Invasive Species Compendium

Detailed coverage of invasive species threatening livelihoods and the environment worldwide

Abstract

Conserving nest trees used by cavity-nesting birds from endangered primary Atlantic forest to open farmland: increased relevance of excavated cavities in large dead trees on farms.

Abstract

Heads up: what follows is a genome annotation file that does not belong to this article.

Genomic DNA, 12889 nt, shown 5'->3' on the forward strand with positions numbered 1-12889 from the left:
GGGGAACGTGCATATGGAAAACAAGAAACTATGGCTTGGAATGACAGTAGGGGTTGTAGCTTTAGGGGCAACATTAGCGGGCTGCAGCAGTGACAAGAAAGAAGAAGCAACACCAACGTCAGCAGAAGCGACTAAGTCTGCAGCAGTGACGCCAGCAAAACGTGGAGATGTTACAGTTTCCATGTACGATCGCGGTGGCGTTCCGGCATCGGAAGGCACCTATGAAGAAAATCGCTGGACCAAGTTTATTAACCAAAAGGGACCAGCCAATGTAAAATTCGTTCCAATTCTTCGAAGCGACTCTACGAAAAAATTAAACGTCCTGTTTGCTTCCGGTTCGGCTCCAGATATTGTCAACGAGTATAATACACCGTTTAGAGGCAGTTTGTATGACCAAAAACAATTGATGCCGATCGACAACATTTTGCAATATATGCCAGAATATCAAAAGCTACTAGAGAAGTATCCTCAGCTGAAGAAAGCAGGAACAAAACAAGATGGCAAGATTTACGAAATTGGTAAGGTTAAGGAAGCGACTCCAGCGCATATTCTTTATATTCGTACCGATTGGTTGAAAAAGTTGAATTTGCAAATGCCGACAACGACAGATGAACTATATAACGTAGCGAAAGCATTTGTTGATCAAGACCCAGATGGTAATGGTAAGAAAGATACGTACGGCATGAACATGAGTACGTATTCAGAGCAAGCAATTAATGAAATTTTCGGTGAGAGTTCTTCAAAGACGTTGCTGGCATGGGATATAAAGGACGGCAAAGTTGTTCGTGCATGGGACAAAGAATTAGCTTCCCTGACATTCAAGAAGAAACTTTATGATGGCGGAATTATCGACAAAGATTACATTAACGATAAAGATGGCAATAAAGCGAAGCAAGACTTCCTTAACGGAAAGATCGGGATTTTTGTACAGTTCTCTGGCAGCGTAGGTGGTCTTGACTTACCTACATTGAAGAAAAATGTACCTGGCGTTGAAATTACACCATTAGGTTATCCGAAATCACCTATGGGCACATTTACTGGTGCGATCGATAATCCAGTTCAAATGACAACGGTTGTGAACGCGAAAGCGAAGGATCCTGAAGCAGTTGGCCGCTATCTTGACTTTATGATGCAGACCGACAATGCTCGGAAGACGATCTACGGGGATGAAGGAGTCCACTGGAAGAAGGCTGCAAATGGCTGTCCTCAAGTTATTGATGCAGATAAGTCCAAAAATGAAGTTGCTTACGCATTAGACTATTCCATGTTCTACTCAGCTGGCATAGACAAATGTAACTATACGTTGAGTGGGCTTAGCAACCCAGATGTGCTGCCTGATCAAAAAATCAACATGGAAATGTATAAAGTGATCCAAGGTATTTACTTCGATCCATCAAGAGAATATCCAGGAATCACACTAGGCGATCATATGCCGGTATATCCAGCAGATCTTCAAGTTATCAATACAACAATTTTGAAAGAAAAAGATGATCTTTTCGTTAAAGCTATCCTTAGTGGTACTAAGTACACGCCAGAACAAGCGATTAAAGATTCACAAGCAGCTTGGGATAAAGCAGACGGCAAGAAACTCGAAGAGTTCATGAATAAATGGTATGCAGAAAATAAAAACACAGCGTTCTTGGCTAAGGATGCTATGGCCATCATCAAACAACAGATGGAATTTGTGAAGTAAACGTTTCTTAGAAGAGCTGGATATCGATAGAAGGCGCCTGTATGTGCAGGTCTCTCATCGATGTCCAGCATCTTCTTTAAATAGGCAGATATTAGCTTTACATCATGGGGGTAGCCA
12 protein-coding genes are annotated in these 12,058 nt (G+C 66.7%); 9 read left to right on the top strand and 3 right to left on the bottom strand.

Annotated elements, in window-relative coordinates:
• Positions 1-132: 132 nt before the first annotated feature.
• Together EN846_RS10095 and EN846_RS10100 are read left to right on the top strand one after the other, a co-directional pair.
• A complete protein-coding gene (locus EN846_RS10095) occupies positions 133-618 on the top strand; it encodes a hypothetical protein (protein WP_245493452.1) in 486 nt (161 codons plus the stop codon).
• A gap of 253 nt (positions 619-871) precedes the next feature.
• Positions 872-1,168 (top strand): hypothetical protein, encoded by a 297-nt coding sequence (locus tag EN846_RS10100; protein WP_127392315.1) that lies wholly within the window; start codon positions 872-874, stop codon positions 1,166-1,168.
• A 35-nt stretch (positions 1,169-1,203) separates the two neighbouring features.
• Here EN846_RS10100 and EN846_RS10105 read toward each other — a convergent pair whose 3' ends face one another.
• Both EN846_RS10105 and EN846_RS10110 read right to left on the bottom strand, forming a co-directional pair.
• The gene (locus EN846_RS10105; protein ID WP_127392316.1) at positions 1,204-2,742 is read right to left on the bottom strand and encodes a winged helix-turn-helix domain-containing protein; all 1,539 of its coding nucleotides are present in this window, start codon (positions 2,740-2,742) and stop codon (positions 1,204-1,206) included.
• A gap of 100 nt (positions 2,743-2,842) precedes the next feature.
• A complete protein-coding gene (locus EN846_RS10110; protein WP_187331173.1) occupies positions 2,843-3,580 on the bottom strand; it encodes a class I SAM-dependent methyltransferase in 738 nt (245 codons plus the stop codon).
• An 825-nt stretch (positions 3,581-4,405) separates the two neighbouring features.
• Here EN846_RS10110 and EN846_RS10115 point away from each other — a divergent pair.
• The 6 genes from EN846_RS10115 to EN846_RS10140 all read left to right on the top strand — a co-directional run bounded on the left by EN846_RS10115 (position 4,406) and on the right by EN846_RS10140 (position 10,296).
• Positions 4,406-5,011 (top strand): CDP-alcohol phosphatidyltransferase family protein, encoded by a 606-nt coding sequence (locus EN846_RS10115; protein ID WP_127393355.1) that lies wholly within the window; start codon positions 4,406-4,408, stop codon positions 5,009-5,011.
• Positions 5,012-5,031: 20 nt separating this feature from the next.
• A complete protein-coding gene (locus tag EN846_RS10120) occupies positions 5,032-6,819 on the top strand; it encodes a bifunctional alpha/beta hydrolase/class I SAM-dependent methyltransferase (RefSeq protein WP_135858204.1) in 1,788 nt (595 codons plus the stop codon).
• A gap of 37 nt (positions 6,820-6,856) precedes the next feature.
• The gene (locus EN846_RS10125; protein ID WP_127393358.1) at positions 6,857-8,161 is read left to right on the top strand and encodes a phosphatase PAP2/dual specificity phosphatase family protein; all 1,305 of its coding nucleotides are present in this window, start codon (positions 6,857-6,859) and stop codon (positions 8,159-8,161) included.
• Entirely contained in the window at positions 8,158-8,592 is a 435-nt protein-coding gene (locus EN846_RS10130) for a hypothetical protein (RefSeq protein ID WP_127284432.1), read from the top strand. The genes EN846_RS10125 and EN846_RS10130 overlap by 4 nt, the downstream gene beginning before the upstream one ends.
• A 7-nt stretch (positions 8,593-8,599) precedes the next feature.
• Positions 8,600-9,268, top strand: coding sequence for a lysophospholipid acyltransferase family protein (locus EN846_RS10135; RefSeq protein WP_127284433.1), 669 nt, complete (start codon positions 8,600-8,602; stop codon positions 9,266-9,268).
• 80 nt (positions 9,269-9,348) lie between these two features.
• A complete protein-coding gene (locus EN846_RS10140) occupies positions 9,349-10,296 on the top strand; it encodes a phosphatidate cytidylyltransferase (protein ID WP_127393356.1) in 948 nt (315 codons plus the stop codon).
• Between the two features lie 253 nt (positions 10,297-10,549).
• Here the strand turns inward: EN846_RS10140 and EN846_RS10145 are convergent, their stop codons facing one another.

Understanding nest-site selection is critical to conserving tree-cavity-nesting wildlife, but nest-sites may vary across landscapes. We examine variation in the characteristics of trees and cavities used by cavity-nesting birds from globally-threatened primary Atlantic Forest to open farmland with isolated trees. We predicted that nests would occur in the largest trees available, but that secondary cavity nesters (non-excavators) would increase their use of bird-excavated cavities and dead and exotic trees in open farmlands. We used a stratified case-control design and 20 random plots to assess variation in characteristics of trees and cavities (used and available) across gradients of canopy cover and distance to forest edge in subtropical Argentina. For secondary cavity nesters, nest cavities were more likely to occur in larger-diameter trees across all stand conditions, but more likely to occur in dead trees as canopy cover declined (i.e., in open farmland; n = 123 nest trees). For primary excavators, nest cavities were more likely to occur in dead (vs. live) trees, with larger diameter, regardless of stand conditions (n = 54 nest trees). Available cavities declined from 4/ha in primary forest to 0.4/ha in open farmland. Cavities were increasingly of excavated origin in open farmland, including both available cavities and those used by secondary cavity nesters, which indicates that avian excavation may partly compensate for the loss of decay-formed cavities when large trees are cleared. As forest landscapes shift toward a predominance of agroecosystems, dead trees and primary cavity nesters may take on important roles in conserving cavity-nesting communities and their ecosystem functions. However, nest cavities declined in height and depth, and increased in entrance size toward open farmland, raising the possibility that birds increasingly use suboptimal cavities as forest cover declines.